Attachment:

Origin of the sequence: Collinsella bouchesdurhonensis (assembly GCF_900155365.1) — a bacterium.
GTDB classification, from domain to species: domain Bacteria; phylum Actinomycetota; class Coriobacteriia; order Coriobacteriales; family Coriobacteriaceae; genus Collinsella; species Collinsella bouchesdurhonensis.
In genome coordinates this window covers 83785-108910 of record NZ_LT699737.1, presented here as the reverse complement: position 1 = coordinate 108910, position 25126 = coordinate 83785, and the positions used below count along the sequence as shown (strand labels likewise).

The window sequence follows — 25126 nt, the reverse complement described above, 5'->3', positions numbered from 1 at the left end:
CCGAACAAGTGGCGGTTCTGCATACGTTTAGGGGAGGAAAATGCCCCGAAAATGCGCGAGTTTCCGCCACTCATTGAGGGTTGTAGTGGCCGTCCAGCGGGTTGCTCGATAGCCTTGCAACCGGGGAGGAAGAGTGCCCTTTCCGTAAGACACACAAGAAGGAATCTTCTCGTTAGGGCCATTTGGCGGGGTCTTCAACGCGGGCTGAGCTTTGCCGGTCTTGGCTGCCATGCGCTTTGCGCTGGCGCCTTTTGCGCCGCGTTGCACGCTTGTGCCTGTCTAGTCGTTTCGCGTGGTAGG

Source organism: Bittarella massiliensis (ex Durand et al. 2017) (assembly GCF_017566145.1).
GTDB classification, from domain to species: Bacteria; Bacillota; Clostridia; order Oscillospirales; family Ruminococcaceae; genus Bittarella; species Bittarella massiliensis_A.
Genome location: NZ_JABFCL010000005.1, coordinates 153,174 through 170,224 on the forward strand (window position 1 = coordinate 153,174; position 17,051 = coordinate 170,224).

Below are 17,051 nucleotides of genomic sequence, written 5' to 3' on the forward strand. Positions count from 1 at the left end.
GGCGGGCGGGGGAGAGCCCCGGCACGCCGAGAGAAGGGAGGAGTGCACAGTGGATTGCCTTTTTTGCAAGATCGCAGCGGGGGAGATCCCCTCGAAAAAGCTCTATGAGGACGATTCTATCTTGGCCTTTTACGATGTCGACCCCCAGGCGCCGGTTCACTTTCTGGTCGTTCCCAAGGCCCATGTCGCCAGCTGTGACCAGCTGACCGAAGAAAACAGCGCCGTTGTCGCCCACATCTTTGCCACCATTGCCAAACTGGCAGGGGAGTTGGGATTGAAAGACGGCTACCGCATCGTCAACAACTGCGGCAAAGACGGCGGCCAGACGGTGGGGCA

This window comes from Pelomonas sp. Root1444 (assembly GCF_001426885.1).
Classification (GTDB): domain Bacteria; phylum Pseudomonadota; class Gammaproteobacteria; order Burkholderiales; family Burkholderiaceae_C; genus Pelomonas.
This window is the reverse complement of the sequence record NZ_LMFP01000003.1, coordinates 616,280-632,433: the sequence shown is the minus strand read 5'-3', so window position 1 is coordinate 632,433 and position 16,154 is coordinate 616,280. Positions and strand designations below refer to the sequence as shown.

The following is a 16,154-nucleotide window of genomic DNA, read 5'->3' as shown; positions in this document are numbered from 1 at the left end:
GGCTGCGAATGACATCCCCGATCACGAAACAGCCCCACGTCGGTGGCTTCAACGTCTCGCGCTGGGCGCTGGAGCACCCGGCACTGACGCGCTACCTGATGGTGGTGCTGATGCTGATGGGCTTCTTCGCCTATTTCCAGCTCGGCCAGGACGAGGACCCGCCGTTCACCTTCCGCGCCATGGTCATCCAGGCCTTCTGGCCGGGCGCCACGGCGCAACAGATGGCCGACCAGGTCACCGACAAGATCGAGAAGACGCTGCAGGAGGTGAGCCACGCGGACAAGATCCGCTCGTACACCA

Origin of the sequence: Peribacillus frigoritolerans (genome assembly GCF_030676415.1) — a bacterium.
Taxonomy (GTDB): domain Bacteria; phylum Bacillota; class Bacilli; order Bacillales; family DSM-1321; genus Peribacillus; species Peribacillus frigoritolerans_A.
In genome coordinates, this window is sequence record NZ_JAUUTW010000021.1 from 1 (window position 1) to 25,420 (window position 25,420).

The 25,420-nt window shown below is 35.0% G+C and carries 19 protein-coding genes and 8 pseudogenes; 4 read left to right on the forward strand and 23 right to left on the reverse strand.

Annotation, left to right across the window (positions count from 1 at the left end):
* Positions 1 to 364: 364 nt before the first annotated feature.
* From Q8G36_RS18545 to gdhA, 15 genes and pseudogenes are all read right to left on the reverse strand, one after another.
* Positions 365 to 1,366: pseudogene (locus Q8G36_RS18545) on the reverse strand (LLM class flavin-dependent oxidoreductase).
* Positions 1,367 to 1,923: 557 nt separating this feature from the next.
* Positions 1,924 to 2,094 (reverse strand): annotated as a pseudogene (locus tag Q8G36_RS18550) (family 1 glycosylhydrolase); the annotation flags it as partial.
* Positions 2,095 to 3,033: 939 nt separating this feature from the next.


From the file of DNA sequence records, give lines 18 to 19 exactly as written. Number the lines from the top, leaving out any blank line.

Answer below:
In genome coordinates, this window is sequence record NZ_JAUUTW010000021.1 from 1 (window position 1) to 25,420 (window position 25,420).

The 25,420-nt window shown below is 35.0% G+C and carries 19 protein-coding genes and 8 pseudogenes; 4 read left to right on the forward strand and 23 right to left on the reverse strand.